October 2013 Newsletter
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October's News from Bookbag Towers
Hi, hello and how are you?
We wanted to talk a little bit about dyslexia this month. And in particular, about the way dyslexia affects potential readers, especially young readers. If you don't know much about this condition, you can find out more at the British Dyslexia Association and Dyslexia Action. Dyslexic readers often struggle with books: they have problems with fonts, text size, background colours, vocabulary and all sorts of other things. We at Bookbag want parents to be able to find reading that will suit dyslexic children and so we have a dedicated category for dyslexia friendly books. You'll find stories by great writers there: Anthony McGowan, Michael Morpurgo, Darren Shan, Tom Palmer, Meg Rosoff, Eoin Colfer and many more.
We've been consistently impressed by the books we've seen from Barrington Stoke with their combination of the perfect paper, reader-friendly font, good line spacing and stories which are appropriate for the age of the reader, whilst still taking account of the likely reading age. You can read about them in an article MD Mairi Kidd wrote for us.
Nobody should be excluded from enjoying a good book. Don't you agree?
And, of course, we must congratulate Eleanor Catton for winning the Booker prize with the wonderful The Luminaries. Eleanor is the youngest ever author to win and The Luminaries is the longest book ever to win. How about that?!
This month, we're back on books for children and a new gift edition of The Wind in the Willows by Kenneth Grahame. There are good reasons why the adventures of Ratty and Mole have made this book a classic for more than a century and this new edition will make a splendid gift. It might take a little while to retire your image of the four friends and substitute the illustrations by David Roberts - but they work well. They're more in tune with what children today will expect - and there are lots of them to enjoy. And who doesn't want to return to the riverbank once in a while?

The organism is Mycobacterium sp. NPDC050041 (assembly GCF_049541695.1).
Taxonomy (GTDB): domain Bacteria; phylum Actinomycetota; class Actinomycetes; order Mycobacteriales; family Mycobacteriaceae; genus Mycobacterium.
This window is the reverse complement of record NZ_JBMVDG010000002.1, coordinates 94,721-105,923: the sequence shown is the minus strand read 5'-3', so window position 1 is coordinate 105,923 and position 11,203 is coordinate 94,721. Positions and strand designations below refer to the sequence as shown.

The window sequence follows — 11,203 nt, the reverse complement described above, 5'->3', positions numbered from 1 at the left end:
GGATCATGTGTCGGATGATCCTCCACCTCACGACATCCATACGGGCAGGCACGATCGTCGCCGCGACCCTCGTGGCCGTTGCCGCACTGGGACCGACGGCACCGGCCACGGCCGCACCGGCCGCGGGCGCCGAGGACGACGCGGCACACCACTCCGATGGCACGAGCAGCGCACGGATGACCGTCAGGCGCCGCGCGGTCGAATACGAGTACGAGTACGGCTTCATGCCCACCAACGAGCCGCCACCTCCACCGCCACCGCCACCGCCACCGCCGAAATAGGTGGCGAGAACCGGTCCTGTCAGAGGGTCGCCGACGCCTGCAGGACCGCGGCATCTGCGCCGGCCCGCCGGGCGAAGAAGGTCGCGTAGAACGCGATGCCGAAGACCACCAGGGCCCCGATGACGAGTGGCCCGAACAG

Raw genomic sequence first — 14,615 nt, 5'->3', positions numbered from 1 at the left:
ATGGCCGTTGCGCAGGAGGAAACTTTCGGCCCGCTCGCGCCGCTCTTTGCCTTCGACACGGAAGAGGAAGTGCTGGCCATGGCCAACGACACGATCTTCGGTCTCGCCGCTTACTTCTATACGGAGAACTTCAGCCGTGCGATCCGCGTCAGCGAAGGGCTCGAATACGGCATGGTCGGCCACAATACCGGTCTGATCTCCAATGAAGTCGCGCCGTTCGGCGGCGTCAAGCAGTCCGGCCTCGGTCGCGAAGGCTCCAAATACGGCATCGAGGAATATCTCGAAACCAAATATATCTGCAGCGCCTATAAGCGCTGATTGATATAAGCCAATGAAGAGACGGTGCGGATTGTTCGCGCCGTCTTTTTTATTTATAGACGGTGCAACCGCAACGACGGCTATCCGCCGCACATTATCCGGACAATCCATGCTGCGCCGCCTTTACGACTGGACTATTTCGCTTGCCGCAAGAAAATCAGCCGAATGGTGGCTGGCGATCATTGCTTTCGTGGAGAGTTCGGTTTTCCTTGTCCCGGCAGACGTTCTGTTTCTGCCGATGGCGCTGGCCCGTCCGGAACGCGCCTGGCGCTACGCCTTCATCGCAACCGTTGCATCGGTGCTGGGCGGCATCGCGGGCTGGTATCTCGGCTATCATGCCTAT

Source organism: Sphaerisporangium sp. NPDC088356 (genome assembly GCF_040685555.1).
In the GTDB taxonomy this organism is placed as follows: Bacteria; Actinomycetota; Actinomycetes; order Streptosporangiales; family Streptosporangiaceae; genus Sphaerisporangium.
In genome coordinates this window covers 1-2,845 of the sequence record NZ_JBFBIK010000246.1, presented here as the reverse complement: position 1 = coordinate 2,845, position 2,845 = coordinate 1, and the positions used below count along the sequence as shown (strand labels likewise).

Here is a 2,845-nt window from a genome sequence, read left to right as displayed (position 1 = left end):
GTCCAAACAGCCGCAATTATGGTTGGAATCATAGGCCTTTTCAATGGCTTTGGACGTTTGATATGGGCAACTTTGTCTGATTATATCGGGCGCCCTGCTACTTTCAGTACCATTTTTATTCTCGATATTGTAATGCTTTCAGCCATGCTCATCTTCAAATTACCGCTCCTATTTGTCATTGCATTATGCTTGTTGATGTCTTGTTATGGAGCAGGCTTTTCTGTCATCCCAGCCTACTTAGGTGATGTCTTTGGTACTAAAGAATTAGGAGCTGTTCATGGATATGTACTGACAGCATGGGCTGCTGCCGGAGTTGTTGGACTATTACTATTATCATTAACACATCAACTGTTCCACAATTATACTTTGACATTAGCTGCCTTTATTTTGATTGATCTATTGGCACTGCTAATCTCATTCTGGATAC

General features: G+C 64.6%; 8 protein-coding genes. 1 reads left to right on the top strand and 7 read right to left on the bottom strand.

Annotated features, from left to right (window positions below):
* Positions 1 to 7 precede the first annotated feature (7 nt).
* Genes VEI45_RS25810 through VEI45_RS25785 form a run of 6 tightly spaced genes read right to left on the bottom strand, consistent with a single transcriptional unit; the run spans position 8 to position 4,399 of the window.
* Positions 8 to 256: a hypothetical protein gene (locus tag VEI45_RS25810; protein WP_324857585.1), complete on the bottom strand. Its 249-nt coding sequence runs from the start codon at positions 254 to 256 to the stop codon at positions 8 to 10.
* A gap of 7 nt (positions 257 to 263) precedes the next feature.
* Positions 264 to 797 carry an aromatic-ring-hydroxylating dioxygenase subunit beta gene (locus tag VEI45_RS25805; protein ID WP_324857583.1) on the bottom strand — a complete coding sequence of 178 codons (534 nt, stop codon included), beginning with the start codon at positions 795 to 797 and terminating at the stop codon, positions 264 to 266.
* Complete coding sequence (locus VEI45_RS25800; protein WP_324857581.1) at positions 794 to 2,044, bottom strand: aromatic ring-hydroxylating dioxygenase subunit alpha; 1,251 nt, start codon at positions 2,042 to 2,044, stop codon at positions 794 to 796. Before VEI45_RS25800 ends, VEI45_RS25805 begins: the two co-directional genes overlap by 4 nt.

Books of the Month
And on to to the new... . In fiction, Sue has a recommendation for all crime fans this month. Under A Silent Moon by Elizabeth Haynes is the first in a new police procedural series about DCI Lou Smith. It's a cracker and promises a great deal with Haynes cementing her reputation as one of the best crime novelists around at the moment. Ani thinks you should read Dixon Grace: 1.9.7 Hamburg by Alexa Camouro. It's a detective-come-spy novel with a difference: we're left to form our own opinions. It's a compelling and promising start to an original trilogy that has us tapping our brain cells while we await book 2.
In non-fiction, and with an eye to early Christmas shopping, Zoe recommends Peas and Queues: The Minefield of Modern Manners by Sandi Toksvig. It's a delightfully entertaining but also useful book on manners. Buy a copy for everyone you know as a quote unquote novely gift you secretly hope they read every page of. Really. It's fantastic. Sandi Toksvig is a treasure.